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Comet propulsion system
Deep Space Industries’ Comet propulsion system uses water vapor as propellant. (DSI Illustration)

California-based Deep Space Industries says it has signed a contract to provide water-spraying thrusters for the BlackSky Earth observation satellites that are due to be built in Seattle.

The contract covers an initial block of 20 Comet water-based satellite propulsion systems. The systems expel superheated water vapor as propellant to adjust the attitude of small spacecraft in orbit.

Twenty satellites are scheduled to go into orbit by 2020 in the first phase of an Earth observation effort managed by BlackSky, a subsidiary of Seattle-based Spaceflight Industries. The first satellite, dubbed Global-1, is due for launch this year.

Last month, Spaceflight Industries laid out the details of a partnership deal involving The Space Alliance, which is a French-Italian joint venture between Thales Alenia Space and Telespazio.

One of the provisions of the deal set up a new company called LeoStella, which is owned 50-50 by Spaceflight Industries and Thales Alenia Space. LeoStella is tasked with building BlackSky’s satellites in Seattle.

Eventually, BlackSky plans to have 60 satellites in low Earth orbit.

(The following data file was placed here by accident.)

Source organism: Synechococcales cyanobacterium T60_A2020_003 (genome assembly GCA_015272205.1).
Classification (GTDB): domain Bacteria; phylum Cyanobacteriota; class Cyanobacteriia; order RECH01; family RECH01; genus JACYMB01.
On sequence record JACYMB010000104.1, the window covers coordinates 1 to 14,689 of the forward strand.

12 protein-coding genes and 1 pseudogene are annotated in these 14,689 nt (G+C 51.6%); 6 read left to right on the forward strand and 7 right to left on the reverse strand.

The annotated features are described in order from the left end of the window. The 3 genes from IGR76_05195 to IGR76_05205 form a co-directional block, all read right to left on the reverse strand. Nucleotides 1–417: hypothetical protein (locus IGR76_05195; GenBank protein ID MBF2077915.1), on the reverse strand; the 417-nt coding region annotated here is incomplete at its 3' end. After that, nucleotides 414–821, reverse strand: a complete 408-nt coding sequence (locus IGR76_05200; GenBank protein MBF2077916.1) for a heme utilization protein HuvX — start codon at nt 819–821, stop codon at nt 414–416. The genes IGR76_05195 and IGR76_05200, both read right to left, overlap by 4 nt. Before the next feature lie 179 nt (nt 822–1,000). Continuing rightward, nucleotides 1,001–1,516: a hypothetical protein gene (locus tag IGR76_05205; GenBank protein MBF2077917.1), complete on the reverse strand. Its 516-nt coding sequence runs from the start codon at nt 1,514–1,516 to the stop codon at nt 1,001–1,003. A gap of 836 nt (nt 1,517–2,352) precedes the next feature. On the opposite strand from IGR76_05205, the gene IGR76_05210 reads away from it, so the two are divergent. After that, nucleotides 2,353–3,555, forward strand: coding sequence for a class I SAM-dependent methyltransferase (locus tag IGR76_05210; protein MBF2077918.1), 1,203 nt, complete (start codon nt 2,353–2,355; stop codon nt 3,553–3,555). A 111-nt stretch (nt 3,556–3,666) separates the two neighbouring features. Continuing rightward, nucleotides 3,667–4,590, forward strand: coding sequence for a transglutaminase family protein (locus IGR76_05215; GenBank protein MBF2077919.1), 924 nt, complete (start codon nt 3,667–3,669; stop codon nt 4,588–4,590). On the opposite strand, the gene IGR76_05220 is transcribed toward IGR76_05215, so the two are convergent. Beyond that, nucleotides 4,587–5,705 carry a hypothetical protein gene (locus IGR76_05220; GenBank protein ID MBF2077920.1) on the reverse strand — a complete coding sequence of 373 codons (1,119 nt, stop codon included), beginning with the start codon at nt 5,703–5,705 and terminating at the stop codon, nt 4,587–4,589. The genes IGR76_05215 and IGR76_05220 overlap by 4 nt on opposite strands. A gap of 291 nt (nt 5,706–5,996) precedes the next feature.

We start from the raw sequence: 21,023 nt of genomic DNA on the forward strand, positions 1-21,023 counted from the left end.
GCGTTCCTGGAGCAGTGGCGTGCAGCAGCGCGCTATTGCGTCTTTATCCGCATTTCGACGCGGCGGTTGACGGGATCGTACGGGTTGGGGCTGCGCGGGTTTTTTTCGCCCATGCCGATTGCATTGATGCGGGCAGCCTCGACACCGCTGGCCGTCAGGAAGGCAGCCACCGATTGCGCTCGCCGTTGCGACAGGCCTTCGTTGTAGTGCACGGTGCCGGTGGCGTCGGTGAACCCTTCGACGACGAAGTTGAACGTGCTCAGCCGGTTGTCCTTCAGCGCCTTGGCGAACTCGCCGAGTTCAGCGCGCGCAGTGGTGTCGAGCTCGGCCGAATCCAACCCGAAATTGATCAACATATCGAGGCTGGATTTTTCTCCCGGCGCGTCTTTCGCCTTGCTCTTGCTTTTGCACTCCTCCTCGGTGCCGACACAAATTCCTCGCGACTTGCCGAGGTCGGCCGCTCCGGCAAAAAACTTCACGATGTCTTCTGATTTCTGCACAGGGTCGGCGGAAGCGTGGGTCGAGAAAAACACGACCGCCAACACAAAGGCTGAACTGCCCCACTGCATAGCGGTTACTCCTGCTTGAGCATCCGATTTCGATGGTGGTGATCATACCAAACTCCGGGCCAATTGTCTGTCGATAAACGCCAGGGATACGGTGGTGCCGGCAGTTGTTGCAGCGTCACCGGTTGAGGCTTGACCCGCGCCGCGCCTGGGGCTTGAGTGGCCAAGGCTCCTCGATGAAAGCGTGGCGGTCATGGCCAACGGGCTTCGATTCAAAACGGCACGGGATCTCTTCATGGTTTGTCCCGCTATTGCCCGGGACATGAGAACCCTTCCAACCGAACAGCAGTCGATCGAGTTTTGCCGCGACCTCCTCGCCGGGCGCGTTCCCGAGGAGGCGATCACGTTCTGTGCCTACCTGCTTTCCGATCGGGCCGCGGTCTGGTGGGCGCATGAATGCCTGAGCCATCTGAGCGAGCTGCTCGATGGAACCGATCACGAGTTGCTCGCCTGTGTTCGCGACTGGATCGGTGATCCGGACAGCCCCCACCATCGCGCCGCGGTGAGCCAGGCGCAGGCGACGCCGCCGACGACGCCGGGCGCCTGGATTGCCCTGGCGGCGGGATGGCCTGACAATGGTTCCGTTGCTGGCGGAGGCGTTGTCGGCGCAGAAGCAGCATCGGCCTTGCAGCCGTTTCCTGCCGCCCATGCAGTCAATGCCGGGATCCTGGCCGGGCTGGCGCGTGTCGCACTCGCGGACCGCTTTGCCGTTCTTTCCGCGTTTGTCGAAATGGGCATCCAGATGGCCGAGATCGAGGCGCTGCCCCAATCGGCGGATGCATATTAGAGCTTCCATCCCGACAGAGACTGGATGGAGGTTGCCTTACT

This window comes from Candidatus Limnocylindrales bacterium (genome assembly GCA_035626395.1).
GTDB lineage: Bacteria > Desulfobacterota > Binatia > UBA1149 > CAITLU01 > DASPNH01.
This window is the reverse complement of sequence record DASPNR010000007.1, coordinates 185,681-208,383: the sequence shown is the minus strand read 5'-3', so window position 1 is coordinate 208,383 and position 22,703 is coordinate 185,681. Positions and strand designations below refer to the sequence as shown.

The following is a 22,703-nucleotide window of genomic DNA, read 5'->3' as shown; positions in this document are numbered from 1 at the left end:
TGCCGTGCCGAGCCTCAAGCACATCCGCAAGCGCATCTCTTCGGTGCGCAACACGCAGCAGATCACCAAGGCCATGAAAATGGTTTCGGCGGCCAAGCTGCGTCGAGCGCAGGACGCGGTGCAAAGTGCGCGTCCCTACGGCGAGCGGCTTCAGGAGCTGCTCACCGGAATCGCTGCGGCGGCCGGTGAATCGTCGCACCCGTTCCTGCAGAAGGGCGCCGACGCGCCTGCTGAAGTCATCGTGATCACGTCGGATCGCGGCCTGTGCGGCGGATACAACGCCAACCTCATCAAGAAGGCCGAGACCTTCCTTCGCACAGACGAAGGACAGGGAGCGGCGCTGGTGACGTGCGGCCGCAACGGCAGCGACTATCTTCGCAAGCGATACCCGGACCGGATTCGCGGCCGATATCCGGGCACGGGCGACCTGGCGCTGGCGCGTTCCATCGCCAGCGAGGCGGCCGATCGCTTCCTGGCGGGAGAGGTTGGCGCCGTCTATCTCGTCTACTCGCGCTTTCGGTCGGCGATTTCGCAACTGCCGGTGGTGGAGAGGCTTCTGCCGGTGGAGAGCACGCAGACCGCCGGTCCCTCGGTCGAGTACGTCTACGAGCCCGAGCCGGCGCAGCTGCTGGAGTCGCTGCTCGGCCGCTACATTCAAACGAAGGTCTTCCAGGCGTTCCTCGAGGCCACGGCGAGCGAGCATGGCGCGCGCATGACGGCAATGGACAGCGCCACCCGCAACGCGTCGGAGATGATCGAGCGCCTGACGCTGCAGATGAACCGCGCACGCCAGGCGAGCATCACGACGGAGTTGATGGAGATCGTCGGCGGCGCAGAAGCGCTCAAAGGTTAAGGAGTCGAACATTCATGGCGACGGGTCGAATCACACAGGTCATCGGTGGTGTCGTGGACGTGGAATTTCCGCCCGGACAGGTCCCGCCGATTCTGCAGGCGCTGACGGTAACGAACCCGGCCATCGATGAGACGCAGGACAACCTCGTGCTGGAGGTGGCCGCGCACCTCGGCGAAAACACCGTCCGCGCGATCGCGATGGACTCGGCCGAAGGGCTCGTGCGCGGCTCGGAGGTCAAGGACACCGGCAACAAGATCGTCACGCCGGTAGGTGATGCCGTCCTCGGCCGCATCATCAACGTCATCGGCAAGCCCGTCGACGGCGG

“The launch-safe propulsion features of the Comet system are well-aligned with BlackSky’s performance needs to enable affordable and flexible satellite systems,” Nick Merski, vice president of space operations for Spaceflight Industries, said in a news release. “We are looking forward to working with the DSI team on this and future projects.”

Deep Space Industries CEO William Miller agreed that the low-pressure, non-toxic system should work well for what BlackSky has in mind. “Customers like LeoStella are exactly why we developed the Comet propulsion system,” he said.

The contract’s financial terms were not disclosed.

Deep Space Industries says the Comet electrothermal thruster system is the first in what it expects will be a full line of “green” propulsion systems for small satellites.

The Silicon Valley company was founded in 2013 as an asteroid mining venture, and has since opened offices in Florida and Luxembourg as well. The use of water as a propellant meshes with DSI’s asteroid aspirations, because water is regarded as the likeliest resource to be found on asteroids.

DSI’s main rival in the asteroid mining market is Planetary Resources, which is headquartered in Redmond, Wash.

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